In the meantime, Senator Phil Williams (R) pre-filed a bill to regulate turbines statewide to be introduced in the 2014 legislative session, later referred to as Senate Bill 12, or SB12. It was almost identical to the local bills, but contained a clause that exempted Cleburne County, represented by Senator Gerald Dial (R). Representative Becky Nordgren (R) introduced a companion bill in the House of Representatives. Local bills for Cherokee and Etowah Counties were introduced again as well.
Citizens petitioned the councils of the City of Gadsden, the Town of Leesburg, and the Cherokee County Commission, and all passed resolutions in support of SB12. However, at least one dozen energy related corporations hired lobbyists to represent their interests in Montgomery.
Ordinary people from across the state joined together in a group called No Wind Alabama. Organizer, Mitzi Eaker, stated the name was chosen because according to information from the U.S. Department of Energy, there is not sustainable wind for energy production in the state of Alabama. No Wind Alabama members were instrumental in educating the public and legislators of the possible negative health, environmental, and economic effects on Alabama’s communities. A third group, Wind Swindle Alabama, also seeks to share information and is named for the turbines for tax dollars aspect driving the alternative energy movement.
Wind industry developers promised landowners and local governments a boon of cash from leases and tax revenues. However, lease payments were tied to wind energy production and therefore uncertain. In addition to available federal subsidies and tax credits, an Alabama act passed in 2008 gives state tax credits to certain alternative energy developments and provides an avenue for local tax abatement.
As SB12 progressed through the legislative process, Senator Williams met with lobbyists and representatives from other interested parties and agreed to several changes to the statewide bill. Many residents of Etowah and Cherokee Counties who originally requested the local bills were not included in the negotiations and were not pleased with the changes. At the urging of citizens, the local bills passed both chambers and were signed into law by Governor Bentley.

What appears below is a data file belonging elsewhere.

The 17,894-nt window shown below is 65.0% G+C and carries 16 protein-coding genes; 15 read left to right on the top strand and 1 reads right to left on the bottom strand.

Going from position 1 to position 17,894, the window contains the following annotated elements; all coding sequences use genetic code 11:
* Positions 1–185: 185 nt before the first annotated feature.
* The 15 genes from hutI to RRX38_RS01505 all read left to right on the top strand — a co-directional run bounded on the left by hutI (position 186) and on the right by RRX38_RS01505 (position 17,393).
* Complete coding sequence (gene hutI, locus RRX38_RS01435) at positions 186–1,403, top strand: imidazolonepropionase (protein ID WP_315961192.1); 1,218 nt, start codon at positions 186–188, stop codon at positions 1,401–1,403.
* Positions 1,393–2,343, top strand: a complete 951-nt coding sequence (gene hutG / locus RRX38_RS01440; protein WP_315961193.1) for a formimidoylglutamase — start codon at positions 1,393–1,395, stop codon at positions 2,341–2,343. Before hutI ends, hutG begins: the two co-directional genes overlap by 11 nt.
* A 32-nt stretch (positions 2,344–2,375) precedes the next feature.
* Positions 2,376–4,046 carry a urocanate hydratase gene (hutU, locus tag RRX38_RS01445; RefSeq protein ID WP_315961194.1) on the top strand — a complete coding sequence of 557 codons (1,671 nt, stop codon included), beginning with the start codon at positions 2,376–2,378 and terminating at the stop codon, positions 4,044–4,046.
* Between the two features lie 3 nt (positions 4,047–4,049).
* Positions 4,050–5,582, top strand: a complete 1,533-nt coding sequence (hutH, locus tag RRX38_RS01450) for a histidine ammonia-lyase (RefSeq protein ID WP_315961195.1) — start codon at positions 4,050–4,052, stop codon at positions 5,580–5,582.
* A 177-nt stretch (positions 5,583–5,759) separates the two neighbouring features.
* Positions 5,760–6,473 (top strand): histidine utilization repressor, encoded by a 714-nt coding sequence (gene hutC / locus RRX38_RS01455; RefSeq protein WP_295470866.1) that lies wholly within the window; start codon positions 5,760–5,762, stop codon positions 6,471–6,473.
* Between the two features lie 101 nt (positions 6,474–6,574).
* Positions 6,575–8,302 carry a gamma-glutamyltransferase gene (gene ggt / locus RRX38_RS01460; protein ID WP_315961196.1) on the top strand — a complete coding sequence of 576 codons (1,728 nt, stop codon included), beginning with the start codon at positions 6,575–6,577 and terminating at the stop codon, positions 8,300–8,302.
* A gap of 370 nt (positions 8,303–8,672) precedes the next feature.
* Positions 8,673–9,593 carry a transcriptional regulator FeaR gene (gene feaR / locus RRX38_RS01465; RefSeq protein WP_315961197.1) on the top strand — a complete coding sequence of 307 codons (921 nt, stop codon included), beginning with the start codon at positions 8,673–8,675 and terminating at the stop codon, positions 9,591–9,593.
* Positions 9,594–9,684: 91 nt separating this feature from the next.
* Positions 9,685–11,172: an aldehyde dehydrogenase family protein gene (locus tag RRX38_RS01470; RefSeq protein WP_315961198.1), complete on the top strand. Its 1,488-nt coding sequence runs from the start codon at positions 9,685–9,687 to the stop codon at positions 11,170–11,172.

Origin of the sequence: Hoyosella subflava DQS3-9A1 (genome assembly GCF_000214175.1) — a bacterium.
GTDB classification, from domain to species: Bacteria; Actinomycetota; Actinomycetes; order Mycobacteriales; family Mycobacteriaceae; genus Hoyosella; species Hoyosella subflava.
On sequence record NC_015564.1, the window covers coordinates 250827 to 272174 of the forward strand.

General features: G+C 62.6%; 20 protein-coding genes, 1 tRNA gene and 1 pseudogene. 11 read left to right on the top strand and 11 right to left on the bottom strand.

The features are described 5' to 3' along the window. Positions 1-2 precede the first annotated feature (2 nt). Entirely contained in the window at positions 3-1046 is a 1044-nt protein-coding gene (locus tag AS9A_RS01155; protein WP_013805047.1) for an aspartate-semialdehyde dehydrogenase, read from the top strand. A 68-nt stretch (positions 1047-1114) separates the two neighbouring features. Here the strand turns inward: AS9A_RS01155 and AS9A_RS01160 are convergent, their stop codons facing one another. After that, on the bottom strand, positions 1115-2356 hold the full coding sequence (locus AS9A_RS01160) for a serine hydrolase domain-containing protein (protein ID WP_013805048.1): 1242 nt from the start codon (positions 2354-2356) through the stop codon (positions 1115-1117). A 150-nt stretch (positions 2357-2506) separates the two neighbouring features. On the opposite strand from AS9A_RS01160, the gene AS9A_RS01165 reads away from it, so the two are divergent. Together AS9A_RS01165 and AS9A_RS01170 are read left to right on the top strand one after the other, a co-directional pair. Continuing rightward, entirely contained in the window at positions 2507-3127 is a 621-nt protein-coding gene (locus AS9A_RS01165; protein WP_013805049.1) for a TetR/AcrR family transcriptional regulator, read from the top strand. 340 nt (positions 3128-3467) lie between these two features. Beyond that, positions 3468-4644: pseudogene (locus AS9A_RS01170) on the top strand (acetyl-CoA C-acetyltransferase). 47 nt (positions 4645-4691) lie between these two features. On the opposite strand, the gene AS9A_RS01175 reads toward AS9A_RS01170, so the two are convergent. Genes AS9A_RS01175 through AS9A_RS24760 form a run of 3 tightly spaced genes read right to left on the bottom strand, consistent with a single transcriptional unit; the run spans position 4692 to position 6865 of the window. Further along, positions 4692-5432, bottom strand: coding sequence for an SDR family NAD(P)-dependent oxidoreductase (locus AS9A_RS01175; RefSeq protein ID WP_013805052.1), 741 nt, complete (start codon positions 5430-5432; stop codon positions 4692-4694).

When SB12 made its way to the House of Representatives Commerce and Small Business Committee, with William’s support the bill was amended to supercede the local bills just adopted for Cherokee and Etowah Counties. On the floor of the House, Representative Becky Nordgren (R), tabled William’s amended version of SB12 and introduced a new version which restored some of the original protective provisions and allowed the local bills for Baldwin, Cherokee, and Etowah to remain in effect. It also added a temporary moratorium to allow Cleburne County time to seek protection from their delegation. After debating the statewide bill for over an hour, it died on the floor of the House.
The local bills for Cherokee and Etowah Counties require distance and noise setbacks representatives of wind companies say amounts to a ban on wind turbines in those counties. Pioneer Green Energy has opted to look elsewhere and is currently working on a site in Somerset County, Maryland, near an Air Force base. They are finding controversy there as well, where the turbines may interfere with radar which is a part of our national defense system.
For residents like Larry Gibbs, Pioneer Green leaving the state of Alabama culminates a David vs. Goliath battle with people who came together to defeat giant corporations with an unlimited money supply that attempted to influence legislation. Gibbs says,
“It is a big win and a great day for the people and Alabama the Beautiful”